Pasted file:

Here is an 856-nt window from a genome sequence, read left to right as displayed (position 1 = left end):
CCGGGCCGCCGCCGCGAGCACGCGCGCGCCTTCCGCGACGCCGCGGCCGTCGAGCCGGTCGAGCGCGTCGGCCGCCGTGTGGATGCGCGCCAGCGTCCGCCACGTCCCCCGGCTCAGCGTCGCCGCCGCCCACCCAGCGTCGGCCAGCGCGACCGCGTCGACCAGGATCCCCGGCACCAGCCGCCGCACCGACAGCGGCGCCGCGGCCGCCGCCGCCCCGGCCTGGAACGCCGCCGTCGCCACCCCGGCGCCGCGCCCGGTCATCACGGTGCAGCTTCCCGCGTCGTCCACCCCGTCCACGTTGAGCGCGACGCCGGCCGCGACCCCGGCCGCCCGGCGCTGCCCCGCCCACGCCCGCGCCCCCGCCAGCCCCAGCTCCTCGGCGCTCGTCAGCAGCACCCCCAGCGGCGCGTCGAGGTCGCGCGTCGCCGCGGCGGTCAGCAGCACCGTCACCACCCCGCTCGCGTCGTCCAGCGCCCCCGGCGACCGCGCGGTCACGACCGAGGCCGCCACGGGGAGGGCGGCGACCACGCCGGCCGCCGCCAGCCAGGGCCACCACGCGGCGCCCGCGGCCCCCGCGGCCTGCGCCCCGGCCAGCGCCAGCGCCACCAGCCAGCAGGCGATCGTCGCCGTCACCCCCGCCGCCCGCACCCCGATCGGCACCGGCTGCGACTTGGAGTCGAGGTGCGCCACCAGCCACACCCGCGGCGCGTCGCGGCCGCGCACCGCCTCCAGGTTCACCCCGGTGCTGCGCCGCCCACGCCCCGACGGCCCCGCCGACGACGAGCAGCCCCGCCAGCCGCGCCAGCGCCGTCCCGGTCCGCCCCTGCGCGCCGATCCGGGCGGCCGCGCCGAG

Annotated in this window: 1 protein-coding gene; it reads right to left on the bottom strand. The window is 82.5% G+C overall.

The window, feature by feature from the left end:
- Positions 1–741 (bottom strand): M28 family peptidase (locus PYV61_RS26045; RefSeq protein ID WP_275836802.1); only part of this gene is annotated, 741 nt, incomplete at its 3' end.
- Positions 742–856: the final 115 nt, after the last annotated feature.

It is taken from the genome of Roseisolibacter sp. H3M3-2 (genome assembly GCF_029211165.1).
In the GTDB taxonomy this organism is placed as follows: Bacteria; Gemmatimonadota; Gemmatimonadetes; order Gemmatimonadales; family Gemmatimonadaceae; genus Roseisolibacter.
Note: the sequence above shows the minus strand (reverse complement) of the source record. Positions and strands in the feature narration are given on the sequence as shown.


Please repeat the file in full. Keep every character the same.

Here is an 856-nt window from a genome sequence, read left to right as displayed (position 1 = left end):
CCGGGCCGCCGCCGCGAGCACGCGCGCGCCTTCCGCGACGCCGCGGCCGTCGAGCCGGTCGAGCGCGTCGGCCGCCGTGTGGATGCGCGCCAGCGTCCGCCACGTCCCCCGGCTCAGCGTCGCCGCCGCCCACCCAGCGTCGGCCAGCGCGACCGCGTCGACCAGGATCCCCGGCACCAGCCGCCGCACCGACAGCGGCGCCGCGGCCGCCGCCGCCCCGGCCTGGAACGCCGCCGTCGCCACCCCGGCGCCGCGCCCGGTCATCACGGTGCAGCTTCCCGCGTCGTCCACCCCGTCCACGTTGAGCGCGACGCCGGCCGCGACCCCGGCCGCCCGGCGCTGCCCCGCCCACGCCCGCGCCCCCGCCAGCCCCAGCTCCTCGGCGCTCGTCAGCAGCACCCCCAGCGGCGCGTCGAGGTCGCGCGTCGCCGCGGCGGTCAGCAGCACCGTCACCACCCCGCTCGCGTCGTCCAGCGCCCCCGGCGACCGCGCGGTCACGACCGAGGCCGCCACGGGGAGGGCGGCGACCACGCCGGCCGCCGCCAGCCAGGGCCACCACGCGGCGCCCGCGGCCCCCGCGGCCTGCGCCCCGGCCAGCGCCAGCGCCACCAGCCAGCAGGCGATCGTCGCCGTCACCCCCGCCGCCCGCACCCCGATCGGCACCGGCTGCGACTTGGAGTCGAGGTGCGCCACCAGCCACACCCGCGGCGCGTCGCGGCCGCGCACCGCCTCCAGGTTCACCCCGGTGCTGCGCCGCCCACGCCCCGACGGCCCCGCCGACGACGAGCAGCCCCGCCAGCCGCGCCAGCGCCGTCCCGGTCCGCCCCTGCGCGCCGATCCGGGCGGCCGCGCCGAG

Annotated in this window: 1 protein-coding gene; it reads right to left on the bottom strand. The window is 82.5% G+C overall.

The window, feature by feature from the left end:
- Positions 1–741 (bottom strand): M28 family peptidase (locus PYV61_RS26045; RefSeq protein ID WP_275836802.1); only part of this gene is annotated, 741 nt, incomplete at its 3' end.
- Positions 742–856: the final 115 nt, after the last annotated feature.

It is taken from the genome of Roseisolibacter sp. H3M3-2 (genome assembly GCF_029211165.1).
In the GTDB taxonomy this organism is placed as follows: Bacteria; Gemmatimonadota; Gemmatimonadetes; order Gemmatimonadales; family Gemmatimonadaceae; genus Roseisolibacter.
Note: the sequence above shows the minus strand (reverse complement) of the source record. Positions and strands in the feature narration are given on the sequence as shown.